Since you are having a slight period each month, you need 200 mg of progesterone daily which will stop the bleeding and also help to shrink the fibroid.


Q.) I was told by the women on Power Surge to contact you about this. My husband and I have always had a very good sex life and now I have desire only once in a while. My question is, will my desire return after I have reach menopause, or am I doomed to be this was the rest of my life? By the way, I am taking Premarin and Provera.

A.) If you are taking Premarin (horse estrogens) and Provera (bad synthetic progesterone), you must be menopausal and not making your own estrogens, progesterone and testosterone from your ovaries. Stop the Premarin and Provera since it has been proven that those drugs will increase your chances of getting heart attacks, strokes and breast cancer. Start taking your own (bioidentical) estrogens, progesterone and testosterone which are available by prescription. When you replace your testosterone in the proper dose your sex life will return to normal. You are certainly not doomed to being unable to desire sex. You will have the pleasure of having sex with your husband for the rest of your life. Get started on the bioidentical hormone replacement treatment.

Bio-Identical Hormones For Hormone Replacement Therapy

The abrupt cessation of a branch of the Women's Health Initiative Randomized Controlled Trial (WHI) (a study funded by the NIH, National Institute of Health) caused a media frenzy and raised concerns regarding Hormone Replacement Therapy (HRT) by both the professional and lay community. Interestingly, this WHI study was actually one of two studies which had results published at approximately the same time. The other study was the The Heart and Estrogen / Progestin Replacement Study Follow-up (HERS II) study.

The WHI trial consisted of 16,608 post-menopausal women age 50-79 years with an intact uterus at baseline who were recruited by 40 US clinical centers from 1993-1998. The women took Premarin 0.625 milligrams plus Provera 2.5 milligrams (a combination called PremPro) each day, or they took a placebo (a similar pill with no medication) each day, and were unaware of which pill they were taking. The Women's Health Initiative was asking the question "Does hormone replacement with PremPro decrease the risk of chronic disease in healthy women who have their uterus and ovaries."

This study was ended early on May 31, 2002 after 5 years due to an increase in the risk of breast cancer of 26% in the group receiving PremPro. Because this study was ended early, it is difficult to interpret the results for heart disease. However, preliminary results (those that were seen with the amount of time that elapsed during the study) demonstrated that there was an increased risk for non-fatal heart attacks, stroke, and blood clots (deep vein thrombosis -- DVT) and pulmonary embolism (PE)). Again, it is important to note that because this study was ended early, it is difficult to determine whether these "heart effects" would have been reduced with continued treatment once the "initial high risk period" of treatment is complete. Benefits from treatment in this study included a reduction in fractures, conferring protection from osteoporosis or "bone disease". The authors of this study commented that "the results of this study do not necessarily apply to other formulations of oral estrogens and progestins (natural progesterone)." In addition, they stated that "it remains possible that estradiol with progesterone, which more closely mimics the normal physiology and metabolism of endogenous sex hormones, may provide a different risk-benefit profile".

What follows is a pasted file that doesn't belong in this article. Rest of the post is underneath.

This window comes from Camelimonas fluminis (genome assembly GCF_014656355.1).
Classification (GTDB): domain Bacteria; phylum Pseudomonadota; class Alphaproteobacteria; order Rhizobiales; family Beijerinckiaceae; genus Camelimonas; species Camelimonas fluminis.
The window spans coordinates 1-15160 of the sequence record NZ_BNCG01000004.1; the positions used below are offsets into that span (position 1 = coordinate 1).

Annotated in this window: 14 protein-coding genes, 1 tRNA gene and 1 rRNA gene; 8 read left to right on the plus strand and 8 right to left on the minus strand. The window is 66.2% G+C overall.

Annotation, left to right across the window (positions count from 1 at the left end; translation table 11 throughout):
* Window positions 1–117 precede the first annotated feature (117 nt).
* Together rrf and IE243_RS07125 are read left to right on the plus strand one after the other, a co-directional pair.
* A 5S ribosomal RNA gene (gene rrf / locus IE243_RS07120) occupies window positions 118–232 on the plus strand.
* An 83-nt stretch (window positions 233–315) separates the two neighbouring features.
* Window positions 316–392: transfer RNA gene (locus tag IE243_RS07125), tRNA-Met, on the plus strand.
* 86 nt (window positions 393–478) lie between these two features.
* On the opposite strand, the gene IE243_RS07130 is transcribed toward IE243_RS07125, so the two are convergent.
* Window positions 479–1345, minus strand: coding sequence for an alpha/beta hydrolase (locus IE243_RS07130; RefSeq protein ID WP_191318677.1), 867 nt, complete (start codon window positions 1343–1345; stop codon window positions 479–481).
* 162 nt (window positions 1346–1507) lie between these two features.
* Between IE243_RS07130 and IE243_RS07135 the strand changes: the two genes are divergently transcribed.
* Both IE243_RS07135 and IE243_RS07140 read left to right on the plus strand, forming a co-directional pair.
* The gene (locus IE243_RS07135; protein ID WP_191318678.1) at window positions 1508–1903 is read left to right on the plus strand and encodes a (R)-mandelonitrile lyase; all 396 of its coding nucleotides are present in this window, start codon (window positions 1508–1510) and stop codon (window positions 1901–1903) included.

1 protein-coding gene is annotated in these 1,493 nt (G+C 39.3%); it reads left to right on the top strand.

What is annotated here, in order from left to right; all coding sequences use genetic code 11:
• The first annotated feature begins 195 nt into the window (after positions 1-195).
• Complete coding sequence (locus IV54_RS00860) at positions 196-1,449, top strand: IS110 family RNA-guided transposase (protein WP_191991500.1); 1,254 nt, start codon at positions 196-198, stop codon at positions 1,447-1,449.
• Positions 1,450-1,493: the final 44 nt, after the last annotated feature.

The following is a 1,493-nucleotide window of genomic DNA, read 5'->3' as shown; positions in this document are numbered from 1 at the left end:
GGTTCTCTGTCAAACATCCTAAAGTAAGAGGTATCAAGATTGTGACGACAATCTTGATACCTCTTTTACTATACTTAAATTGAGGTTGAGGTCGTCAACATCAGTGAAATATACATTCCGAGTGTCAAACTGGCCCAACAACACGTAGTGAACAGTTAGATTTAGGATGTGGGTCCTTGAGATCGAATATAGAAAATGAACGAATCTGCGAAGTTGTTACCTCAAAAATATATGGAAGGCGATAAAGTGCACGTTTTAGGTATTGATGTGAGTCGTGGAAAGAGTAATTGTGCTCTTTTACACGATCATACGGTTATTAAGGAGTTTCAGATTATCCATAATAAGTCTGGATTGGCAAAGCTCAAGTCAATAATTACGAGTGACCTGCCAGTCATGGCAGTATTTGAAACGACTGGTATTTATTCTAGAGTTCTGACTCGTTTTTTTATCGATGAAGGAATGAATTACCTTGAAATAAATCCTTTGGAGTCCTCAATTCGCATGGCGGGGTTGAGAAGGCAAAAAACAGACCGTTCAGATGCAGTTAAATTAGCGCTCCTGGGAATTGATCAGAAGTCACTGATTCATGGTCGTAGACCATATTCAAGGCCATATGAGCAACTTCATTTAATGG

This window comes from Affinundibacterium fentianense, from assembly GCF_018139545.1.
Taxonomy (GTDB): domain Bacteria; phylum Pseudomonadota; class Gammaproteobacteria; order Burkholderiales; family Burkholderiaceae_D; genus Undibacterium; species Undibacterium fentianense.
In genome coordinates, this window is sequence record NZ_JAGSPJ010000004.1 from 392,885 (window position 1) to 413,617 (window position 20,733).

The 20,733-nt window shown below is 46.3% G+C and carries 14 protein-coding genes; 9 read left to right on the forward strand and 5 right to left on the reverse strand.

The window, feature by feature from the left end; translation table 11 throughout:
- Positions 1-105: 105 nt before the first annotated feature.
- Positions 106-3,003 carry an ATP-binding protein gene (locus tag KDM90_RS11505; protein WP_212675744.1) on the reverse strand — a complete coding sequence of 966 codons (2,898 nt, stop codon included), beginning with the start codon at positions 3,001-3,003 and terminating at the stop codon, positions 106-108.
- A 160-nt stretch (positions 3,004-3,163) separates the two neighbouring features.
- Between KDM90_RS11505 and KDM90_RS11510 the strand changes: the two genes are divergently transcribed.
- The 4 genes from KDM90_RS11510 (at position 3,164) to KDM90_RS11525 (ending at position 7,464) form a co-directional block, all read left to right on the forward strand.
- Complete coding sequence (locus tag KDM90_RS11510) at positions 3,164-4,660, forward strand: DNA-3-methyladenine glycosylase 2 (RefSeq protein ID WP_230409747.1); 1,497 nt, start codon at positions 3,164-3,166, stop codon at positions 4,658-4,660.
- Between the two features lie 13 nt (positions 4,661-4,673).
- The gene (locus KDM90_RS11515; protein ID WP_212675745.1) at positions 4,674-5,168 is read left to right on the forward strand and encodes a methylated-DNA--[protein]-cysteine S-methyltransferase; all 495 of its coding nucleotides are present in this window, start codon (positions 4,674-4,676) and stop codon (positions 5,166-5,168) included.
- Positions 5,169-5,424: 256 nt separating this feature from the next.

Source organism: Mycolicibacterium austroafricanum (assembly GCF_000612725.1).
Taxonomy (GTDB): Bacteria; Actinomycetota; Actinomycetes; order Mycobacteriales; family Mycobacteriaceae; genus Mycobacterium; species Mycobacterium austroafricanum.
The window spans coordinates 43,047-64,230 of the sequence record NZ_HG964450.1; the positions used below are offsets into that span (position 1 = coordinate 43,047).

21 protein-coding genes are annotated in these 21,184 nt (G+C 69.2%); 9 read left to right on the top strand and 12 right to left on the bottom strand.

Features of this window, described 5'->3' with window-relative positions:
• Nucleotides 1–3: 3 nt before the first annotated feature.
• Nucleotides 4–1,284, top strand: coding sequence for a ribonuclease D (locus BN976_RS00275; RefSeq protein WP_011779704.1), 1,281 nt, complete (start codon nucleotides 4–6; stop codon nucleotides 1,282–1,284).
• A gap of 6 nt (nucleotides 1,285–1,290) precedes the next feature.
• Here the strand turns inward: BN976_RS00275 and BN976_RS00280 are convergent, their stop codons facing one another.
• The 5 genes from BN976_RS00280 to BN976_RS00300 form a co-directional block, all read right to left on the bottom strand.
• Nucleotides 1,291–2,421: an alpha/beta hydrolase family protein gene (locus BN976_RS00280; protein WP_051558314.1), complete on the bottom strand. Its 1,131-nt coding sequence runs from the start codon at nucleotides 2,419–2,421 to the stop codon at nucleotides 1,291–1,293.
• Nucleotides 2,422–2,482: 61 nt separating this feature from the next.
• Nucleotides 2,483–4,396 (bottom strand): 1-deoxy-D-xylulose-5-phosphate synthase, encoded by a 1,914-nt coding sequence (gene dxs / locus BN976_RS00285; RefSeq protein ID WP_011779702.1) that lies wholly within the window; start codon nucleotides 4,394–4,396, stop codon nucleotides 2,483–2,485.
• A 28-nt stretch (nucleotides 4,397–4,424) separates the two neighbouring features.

The recently published HERS II study consisted of 2,321 post-menopausal women in which treatment with hormones (most patients received Premarin 0.625 mg) was compared to no hormone treatment to evaluate the benefit on coronary heart disease, as well as non-cardiovascular effects such as cancer. This study demonstrated no differences with regard to cardiovascular (heart) effects for patients who were treated with hormones versus patients who received no treatment with hormones. Additionally, this study showed that after an initial treatment period of 2 years with hormones, the risk of blood clots declined to a non-significant difference. Therefore, long-term there is no increased risk of blood clots. The HERS II study also demonstrated that there were no differences between the hormone group and the placebo (sugar pill) group in the incidence or occurrence of any types of cancer.

Both of these studies strengthen the idea that Hormone Replacement Therapy (HRT) should be in the form of Bio-Identical Hormones (or Human Identical Hormones - HIH), and not products like PremPro and Premarin that are totally foreign to the human female. The concept that estrogens and progesterone coming from horse placentas or created in the laboratory will have positive long-term benefits in the human female simply makes no sense. The Bio-Identical Hormones match exactly the estrogens and progesterone made by the ovary, and therefore fit exactly on the cell receptors as nature intended. These hormones are extracted from various plants and have been available by prescription for many years.

There have been some studies with positive benefits of bio-identical hormones in reducing the risk of heart disease, osteoporosis, stroke, cancer and Alzheimer's disease. Generally, these studies showed no increased risk of breast or endometrial cancer. Clearly, there have been contrasting results with PremPro, and the authors of the WHI trial have even alluded that the results may have been different with HIH. The bottom line conclusion is that continued clinical research is needed to further prove the benefits of bio-identical hormones in preventing heart disease, stroke, cancer, and Alzheimer's disease in absence of an increased risk of breast cancer. In the interim, however, hormone replacement therapy with bio-identicals continues to help women in many ways, including improvement in quality of life, by treating various symptoms associated with menopause.

Phillip Warner, MD
Paul Hueseman, PharmD